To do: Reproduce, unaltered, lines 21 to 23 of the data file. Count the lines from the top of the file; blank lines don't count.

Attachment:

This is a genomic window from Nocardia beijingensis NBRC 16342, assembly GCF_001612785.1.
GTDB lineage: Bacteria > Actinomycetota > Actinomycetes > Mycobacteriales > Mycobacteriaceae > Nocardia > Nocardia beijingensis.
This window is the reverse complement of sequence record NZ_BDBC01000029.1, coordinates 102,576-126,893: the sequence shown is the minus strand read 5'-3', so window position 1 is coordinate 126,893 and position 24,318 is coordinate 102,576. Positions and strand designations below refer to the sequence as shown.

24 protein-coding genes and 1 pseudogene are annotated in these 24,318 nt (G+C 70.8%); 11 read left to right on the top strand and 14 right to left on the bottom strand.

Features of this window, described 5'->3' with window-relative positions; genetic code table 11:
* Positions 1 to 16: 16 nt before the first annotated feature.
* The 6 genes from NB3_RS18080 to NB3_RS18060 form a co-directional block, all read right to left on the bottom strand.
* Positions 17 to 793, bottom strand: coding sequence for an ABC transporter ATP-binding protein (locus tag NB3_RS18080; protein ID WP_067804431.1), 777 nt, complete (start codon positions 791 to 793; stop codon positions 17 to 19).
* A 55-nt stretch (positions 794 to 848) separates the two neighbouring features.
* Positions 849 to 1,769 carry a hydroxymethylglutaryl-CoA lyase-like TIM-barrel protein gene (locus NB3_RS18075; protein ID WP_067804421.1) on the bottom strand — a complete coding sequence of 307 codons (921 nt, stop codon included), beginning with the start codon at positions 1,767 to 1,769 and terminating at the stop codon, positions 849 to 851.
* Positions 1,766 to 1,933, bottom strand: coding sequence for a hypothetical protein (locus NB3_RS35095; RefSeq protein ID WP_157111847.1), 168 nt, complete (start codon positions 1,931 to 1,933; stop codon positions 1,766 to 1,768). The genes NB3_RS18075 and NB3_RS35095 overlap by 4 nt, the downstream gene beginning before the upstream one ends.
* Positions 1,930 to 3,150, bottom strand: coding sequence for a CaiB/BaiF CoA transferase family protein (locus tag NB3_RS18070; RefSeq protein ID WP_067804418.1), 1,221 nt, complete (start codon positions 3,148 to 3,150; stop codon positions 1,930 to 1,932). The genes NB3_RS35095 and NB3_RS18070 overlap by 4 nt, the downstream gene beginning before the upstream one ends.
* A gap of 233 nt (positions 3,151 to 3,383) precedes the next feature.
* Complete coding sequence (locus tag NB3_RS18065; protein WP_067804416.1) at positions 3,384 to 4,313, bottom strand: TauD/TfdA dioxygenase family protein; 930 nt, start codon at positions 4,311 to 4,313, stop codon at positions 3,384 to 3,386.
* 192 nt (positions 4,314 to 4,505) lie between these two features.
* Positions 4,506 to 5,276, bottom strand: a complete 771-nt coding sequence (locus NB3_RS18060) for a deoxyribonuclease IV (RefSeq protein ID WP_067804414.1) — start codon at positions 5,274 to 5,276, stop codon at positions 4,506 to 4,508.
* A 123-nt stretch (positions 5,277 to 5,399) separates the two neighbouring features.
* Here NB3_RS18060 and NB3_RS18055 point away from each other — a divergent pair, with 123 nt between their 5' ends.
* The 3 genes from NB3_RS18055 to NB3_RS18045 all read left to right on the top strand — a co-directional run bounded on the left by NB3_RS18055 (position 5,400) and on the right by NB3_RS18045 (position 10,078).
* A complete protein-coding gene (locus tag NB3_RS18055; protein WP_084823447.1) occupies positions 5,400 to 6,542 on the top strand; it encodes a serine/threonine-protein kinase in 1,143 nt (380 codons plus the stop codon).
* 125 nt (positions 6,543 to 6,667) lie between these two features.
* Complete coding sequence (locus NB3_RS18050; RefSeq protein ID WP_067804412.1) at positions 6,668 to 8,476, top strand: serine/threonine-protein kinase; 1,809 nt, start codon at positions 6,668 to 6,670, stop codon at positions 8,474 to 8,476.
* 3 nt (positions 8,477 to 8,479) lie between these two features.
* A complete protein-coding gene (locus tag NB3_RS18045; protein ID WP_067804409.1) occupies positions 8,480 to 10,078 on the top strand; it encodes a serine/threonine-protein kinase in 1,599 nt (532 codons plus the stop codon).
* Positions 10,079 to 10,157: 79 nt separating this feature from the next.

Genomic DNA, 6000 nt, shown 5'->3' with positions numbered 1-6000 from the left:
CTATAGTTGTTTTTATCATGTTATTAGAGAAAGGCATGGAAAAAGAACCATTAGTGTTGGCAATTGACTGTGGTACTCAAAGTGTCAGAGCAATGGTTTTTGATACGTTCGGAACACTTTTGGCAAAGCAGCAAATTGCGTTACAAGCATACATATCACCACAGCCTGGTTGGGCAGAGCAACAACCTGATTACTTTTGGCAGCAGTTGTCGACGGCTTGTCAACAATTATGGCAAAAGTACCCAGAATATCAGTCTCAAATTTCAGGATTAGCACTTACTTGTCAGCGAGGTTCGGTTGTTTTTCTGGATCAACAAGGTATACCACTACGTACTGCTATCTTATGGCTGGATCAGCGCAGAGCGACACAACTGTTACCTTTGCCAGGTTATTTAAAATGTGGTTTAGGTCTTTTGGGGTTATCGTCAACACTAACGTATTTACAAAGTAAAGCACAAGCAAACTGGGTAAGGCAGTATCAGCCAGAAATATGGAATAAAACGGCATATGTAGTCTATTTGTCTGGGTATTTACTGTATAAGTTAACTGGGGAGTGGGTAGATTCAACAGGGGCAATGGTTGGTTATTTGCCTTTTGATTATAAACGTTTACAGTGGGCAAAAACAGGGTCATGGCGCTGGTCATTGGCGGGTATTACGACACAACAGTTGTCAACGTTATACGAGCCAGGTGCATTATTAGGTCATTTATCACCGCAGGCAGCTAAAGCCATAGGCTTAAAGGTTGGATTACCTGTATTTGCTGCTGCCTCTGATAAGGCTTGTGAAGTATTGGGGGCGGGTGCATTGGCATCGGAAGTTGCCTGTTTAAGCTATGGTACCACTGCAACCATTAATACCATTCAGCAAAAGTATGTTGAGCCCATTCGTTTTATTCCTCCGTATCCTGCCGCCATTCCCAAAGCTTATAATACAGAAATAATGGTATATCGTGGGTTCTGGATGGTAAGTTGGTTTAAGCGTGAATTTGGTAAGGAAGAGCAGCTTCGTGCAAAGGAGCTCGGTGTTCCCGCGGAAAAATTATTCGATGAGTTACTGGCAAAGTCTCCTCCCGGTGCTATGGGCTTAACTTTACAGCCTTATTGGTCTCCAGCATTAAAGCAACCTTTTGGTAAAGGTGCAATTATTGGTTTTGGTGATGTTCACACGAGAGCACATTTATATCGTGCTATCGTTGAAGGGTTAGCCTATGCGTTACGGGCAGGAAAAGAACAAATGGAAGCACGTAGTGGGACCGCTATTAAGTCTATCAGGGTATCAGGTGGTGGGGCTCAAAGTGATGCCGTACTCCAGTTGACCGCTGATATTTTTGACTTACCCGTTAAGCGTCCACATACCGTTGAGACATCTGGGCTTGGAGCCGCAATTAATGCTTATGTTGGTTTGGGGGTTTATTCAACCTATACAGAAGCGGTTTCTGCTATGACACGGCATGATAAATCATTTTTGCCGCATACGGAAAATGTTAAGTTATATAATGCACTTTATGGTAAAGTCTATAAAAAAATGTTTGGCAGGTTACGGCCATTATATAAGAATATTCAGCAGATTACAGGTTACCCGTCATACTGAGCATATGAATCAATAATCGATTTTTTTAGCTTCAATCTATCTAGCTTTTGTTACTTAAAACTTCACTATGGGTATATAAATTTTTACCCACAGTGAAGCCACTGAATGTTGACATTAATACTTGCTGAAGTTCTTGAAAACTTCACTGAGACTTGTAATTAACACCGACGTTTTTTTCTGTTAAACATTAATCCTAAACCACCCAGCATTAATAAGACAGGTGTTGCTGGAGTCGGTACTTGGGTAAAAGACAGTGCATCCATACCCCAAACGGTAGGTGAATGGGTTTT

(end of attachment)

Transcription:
* 125 nt (positions 6,543 to 6,667) lie between these two features.
* Complete coding sequence (locus NB3_RS18050; RefSeq protein ID WP_067804412.1) at positions 6,668 to 8,476, top strand: serine/threonine-protein kinase; 1,809 nt, start codon at positions 6,668 to 6,670, stop codon at positions 8,474 to 8,476.
* 3 nt (positions 8,477 to 8,479) lie between these two features.